Unhappiness and dissatisfaction aren't the only things that drives us to cheat.
Unhappiness and dissatisfaction aren't the only things that drives us to cheat; it's just the easiest excuse.
It's simple to say, "The relationship was suffering anyway," before you cheat. But the fact is that there are plenty of other reasons we cheat.
And one of them, as much as we hate to admit it, is simply that we wanted to — we wanted to try someone new, or escape the monotony of our relationship. And it's more common than you'd think.
Recent studies revealed that married women cheat with no plans of divorce. These women are happily married and seek affairs for additional satisfaction and romance. They openly admit that they love their partners; they just crave something extra.
The bottom line isn't that cheating happens when a relationship starts to falter; the bottom line is that monogamy isn't always fun. Having sex with new people will always be exciting and alluring, and attraction to others doesn't vanish just because you make a commitment to someone.
You can believe in monogamy, want to be with your partner for a long time — and still want to sleep with other people.
We're often told that it's completely natural, and assume the difference between casual and committed is that you don't want to act on your attraction to other people.
That's all well and good, but fast forward a few years when the honeymoon phase, anniversary phase, and the move-in-together excitement has all worn off. The relationship can still be going strong, you can still want to spend the rest of your life together, but you want something else.
And instead of acting on it, it's making you feel guilty. The people you once glanced at and then passed over come into focus. And the temptation builds instead of sliding away, or is channeled into something between you and your partner.
Hence, the idea of a couples hiatus.
We take breaks from relationships because we're unhappy or need to work things out, but can two people who love each other mutually decide that they want to sleep with other people for a while, and take a hiatus?
It's based off of want, instead of a tactic used as a last resort. And, most importantly, it maintains the honesty in your relationship. It disqualifies cheating, and eliminates the desire to do so, by feeding that desire.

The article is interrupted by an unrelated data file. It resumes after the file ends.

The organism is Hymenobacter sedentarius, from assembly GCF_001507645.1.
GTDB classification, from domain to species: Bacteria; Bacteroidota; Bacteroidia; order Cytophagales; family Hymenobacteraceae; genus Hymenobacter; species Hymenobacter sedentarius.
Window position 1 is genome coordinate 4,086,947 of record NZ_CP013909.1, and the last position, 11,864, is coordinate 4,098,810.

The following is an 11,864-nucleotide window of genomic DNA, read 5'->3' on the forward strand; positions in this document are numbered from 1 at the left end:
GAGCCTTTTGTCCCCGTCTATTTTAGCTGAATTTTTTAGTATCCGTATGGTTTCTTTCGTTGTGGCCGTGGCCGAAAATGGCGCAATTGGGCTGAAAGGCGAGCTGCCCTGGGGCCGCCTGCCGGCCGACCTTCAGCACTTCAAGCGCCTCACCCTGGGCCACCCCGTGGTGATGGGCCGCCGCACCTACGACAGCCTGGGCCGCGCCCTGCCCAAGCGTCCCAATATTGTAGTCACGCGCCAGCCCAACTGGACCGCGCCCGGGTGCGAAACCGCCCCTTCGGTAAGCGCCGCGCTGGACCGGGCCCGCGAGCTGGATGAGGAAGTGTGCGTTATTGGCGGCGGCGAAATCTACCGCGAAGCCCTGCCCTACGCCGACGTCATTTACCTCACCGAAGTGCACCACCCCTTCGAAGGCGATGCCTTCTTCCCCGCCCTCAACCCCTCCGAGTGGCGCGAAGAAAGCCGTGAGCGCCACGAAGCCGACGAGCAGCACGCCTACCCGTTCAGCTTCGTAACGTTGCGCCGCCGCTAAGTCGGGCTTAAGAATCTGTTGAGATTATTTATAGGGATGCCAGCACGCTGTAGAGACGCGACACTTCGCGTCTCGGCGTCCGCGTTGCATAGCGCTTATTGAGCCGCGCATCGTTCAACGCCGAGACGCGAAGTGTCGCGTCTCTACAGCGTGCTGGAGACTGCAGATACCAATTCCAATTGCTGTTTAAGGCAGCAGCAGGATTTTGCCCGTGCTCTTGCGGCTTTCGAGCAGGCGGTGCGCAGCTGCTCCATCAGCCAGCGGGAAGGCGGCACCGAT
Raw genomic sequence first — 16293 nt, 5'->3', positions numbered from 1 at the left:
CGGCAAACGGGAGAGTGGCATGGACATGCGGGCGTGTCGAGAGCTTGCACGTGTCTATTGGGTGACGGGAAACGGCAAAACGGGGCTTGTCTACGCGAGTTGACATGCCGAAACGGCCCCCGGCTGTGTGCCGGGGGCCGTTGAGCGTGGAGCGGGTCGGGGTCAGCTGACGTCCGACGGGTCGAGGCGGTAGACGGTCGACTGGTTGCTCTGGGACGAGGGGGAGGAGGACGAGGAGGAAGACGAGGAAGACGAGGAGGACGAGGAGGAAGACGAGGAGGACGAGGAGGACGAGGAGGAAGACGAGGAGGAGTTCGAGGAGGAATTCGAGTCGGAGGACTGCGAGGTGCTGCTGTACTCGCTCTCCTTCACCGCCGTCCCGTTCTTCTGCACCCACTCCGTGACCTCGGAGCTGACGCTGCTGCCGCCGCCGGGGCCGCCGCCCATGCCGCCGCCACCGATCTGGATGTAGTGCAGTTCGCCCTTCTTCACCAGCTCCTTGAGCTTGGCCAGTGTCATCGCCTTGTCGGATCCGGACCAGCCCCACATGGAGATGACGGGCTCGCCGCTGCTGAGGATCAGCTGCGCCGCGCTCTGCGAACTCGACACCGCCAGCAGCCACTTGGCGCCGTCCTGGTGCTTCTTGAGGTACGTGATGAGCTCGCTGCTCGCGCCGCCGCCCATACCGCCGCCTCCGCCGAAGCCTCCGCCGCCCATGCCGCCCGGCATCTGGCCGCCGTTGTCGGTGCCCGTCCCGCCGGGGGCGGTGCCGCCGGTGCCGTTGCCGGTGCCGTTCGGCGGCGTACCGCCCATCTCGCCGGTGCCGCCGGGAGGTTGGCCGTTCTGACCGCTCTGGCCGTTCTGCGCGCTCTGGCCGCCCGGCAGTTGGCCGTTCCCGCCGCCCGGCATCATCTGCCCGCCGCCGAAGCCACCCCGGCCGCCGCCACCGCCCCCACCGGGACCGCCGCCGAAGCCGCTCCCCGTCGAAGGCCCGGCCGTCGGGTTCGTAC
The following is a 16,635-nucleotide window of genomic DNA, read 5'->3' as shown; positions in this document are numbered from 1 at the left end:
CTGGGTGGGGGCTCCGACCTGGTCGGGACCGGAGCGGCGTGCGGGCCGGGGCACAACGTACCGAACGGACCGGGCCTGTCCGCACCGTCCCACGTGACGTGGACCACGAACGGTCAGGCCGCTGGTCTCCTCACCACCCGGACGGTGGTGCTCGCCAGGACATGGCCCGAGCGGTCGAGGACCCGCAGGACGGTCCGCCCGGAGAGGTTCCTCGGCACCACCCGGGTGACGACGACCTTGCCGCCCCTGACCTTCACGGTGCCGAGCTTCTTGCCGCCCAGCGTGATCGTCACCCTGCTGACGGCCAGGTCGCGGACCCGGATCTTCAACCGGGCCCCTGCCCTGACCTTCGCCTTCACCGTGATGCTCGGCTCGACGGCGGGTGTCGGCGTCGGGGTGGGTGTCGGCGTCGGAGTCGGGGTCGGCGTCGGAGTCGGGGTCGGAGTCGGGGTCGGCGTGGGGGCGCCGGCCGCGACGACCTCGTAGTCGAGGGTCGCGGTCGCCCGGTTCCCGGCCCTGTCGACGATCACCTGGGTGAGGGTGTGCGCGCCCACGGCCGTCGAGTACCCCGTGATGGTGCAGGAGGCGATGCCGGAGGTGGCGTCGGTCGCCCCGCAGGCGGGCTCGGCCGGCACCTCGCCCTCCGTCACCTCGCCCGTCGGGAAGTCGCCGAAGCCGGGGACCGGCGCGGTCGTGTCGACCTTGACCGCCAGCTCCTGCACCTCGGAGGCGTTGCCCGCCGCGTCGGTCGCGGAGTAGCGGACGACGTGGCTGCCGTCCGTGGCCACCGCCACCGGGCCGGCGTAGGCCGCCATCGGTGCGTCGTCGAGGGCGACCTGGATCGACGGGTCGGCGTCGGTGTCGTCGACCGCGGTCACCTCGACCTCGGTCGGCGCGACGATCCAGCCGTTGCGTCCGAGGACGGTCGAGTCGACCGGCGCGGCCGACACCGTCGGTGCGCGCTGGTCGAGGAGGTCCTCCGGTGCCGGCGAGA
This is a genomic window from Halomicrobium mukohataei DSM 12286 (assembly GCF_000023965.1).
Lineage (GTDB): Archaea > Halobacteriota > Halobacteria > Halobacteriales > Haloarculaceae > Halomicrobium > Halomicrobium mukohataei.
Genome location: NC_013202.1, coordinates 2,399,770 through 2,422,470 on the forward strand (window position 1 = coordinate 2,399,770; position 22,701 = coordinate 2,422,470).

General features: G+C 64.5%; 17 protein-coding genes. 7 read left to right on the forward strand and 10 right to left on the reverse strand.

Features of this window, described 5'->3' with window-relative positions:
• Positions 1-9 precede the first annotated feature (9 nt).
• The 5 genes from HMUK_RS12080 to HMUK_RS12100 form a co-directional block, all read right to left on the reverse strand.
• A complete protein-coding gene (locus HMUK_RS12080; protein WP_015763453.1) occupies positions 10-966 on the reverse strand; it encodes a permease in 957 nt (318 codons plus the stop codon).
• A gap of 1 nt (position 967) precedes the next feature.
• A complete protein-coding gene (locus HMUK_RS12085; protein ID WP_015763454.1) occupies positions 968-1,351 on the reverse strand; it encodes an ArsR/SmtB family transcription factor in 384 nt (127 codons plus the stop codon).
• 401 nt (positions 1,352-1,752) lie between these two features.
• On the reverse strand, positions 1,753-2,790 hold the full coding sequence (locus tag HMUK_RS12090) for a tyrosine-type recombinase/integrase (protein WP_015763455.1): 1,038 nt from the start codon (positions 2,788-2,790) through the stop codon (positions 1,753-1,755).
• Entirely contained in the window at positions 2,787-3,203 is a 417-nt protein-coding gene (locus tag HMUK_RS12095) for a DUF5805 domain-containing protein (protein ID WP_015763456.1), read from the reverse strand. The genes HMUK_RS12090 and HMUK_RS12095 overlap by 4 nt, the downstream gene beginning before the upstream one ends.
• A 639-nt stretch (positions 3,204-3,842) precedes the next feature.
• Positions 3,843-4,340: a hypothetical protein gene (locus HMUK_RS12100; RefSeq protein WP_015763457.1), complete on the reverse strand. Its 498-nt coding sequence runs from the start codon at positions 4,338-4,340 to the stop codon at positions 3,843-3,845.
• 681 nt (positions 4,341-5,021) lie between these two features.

Here are 5 ways taking a hiatus will keep your relationship cheat-proof. Remember, both you and your partner need to agree on terms beforehand:
1. Creating parameters ensures the hiatus fits what's comfortable for both of you.
Are you going to date other people, or just be physical with other people? Seeking only physical intimacy is a safer bet, because if you spark an emotional connection, that might not be something your partner is prepared for.
If you date someone new, as opposed to just having casual sex, it makes your hiatus seem too much like a break, or an excuse to take a trial run on your relationship's time.
2. Setting a time limit prevents the relationship from entering unwanted territory.
If there isn't one, you're transitioning into a polyamorous or an open relationship. You want to break for long enough that you can let yourself actually enjoy someone else, without an anxiety-producing time frame.
If you're going to commit to a hiatus, it should be long enough to be worth your while. But remember: going for longer than a few months may start to feel too much like you're hiding from other issues.
3. You'll get the chance to improve communication and openness.
Will you be open to talking about your experiences, or will that make one of you too jealous? This really depends on what kind of relationship you have. If you're the type that tells each other everything, then it's best to get it out in the open.
But if it will bother them more than they'd like to admit, it's not worth rehashing the details. Let those experiences simply be private and personal. The encounters you have when you take a break don't need to be relevant to your relationship.
4. The risk factor allows discussion of how you'd each handle the unexpected.
When a monogamous couple lets other people into their sex life, or separates to see other people, you always run the risk of you or your partner meeting someone else. It's a concern, because even when you can't imagine your life without your partner, the appeal of a new relationship — filled with firsts and loads of sex — can get the better of you.
5. Taking a hiatus helps you decide what you want for the future.
The fact is, if you don't end up curing your case of wandering eyes, or at least satisfying that craving by tiding yourself over, then what did you get out of it?
Establish expectations before the hiatus. Is this supposed to be the last hurrah before you consider marriage? Or is it just that you want some time to remind yourself that you don't need someone to be able to stand on your own two feet?
Clear up what you want to get out of this experience with your partner, and what it will mean to you both once it's over.